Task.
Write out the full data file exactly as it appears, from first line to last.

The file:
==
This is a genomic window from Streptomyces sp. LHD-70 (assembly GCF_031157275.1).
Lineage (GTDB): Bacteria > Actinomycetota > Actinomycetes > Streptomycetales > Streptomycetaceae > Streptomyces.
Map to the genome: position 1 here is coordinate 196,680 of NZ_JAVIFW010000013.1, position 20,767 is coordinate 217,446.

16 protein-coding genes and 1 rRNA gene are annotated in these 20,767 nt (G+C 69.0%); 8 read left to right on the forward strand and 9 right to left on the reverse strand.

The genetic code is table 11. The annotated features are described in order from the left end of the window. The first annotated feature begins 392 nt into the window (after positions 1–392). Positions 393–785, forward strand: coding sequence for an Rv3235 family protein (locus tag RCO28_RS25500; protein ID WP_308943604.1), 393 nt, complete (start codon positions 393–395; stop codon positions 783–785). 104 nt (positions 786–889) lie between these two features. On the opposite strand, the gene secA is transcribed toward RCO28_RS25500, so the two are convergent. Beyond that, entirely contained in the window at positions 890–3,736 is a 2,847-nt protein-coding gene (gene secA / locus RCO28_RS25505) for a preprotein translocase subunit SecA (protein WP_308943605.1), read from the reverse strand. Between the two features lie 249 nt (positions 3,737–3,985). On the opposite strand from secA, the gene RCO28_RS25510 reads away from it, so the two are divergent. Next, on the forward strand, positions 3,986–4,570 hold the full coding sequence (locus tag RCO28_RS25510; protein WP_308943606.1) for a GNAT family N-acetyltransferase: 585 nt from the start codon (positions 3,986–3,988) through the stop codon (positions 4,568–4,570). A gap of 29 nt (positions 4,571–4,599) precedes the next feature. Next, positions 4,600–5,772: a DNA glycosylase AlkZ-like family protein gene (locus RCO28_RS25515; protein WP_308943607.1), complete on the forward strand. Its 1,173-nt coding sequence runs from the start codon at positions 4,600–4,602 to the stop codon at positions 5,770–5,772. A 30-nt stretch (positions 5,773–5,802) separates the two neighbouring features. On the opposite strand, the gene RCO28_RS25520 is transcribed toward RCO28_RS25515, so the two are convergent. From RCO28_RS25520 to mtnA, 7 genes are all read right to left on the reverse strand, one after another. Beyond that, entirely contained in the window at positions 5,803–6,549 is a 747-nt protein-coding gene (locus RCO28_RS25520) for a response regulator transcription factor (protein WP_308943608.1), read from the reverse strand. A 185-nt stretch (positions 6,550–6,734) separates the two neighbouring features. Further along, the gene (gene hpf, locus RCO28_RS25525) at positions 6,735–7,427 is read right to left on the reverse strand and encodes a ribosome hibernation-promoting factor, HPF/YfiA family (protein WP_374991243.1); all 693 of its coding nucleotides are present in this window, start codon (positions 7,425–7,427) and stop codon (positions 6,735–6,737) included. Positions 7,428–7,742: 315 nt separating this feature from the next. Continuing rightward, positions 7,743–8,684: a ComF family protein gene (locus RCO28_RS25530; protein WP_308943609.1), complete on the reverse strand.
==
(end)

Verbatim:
This is a genomic window from Streptomyces sp. LHD-70 (assembly GCF_031157275.1).
Lineage (GTDB): Bacteria > Actinomycetota > Actinomycetes > Streptomycetales > Streptomycetaceae > Streptomyces.
Map to the genome: position 1 here is coordinate 196,680 of NZ_JAVIFW010000013.1, position 20,767 is coordinate 217,446.

16 protein-coding genes and 1 rRNA gene are annotated in these 20,767 nt (G+C 69.0%); 8 read left to right on the forward strand and 9 right to left on the reverse strand.

The genetic code is table 11. The annotated features are described in order from the left end of the window. The first annotated feature begins 392 nt into the window (after positions 1–392). Positions 393–785, forward strand: coding sequence for an Rv3235 family protein (locus tag RCO28_RS25500; protein ID WP_308943604.1), 393 nt, complete (start codon positions 393–395; stop codon positions 783–785). 104 nt (positions 786–889) lie between these two features. On the opposite strand, the gene secA is transcribed toward RCO28_RS25500, so the two are convergent. Beyond that, entirely contained in the window at positions 890–3,736 is a 2,847-nt protein-coding gene (gene secA / locus RCO28_RS25505) for a preprotein translocase subunit SecA (protein WP_308943605.1), read from the reverse strand. Between the two features lie 249 nt (positions 3,737–3,985). On the opposite strand from secA, the gene RCO28_RS25510 reads away from it, so the two are divergent. Next, on the forward strand, positions 3,986–4,570 hold the full coding sequence (locus tag RCO28_RS25510; protein WP_308943606.1) for a GNAT family N-acetyltransferase: 585 nt from the start codon (positions 3,986–3,988) through the stop codon (positions 4,568–4,570). A gap of 29 nt (positions 4,571–4,599) precedes the next feature. Next, positions 4,600–5,772: a DNA glycosylase AlkZ-like family protein gene (locus RCO28_RS25515; protein WP_308943607.1), complete on the forward strand. Its 1,173-nt coding sequence runs from the start codon at positions 4,600–4,602 to the stop codon at positions 5,770–5,772. A 30-nt stretch (positions 5,773–5,802) separates the two neighbouring features. On the opposite strand, the gene RCO28_RS25520 is transcribed toward RCO28_RS25515, so the two are convergent. From RCO28_RS25520 to mtnA, 7 genes are all read right to left on the reverse strand, one after another. Beyond that, entirely contained in the window at positions 5,803–6,549 is a 747-nt protein-coding gene (locus RCO28_RS25520) for a response regulator transcription factor (protein WP_308943608.1), read from the reverse strand. A 185-nt stretch (positions 6,550–6,734) separates the two neighbouring features. Further along, the gene (gene hpf, locus RCO28_RS25525) at positions 6,735–7,427 is read right to left on the reverse strand and encodes a ribosome hibernation-promoting factor, HPF/YfiA family (protein WP_374991243.1); all 693 of its coding nucleotides are present in this window, start codon (positions 7,425–7,427) and stop codon (positions 6,735–6,737) included. Positions 7,428–7,742: 315 nt separating this feature from the next. Continuing rightward, positions 7,743–8,684: a ComF family protein gene (locus RCO28_RS25530; protein WP_308943609.1), complete on the reverse strand.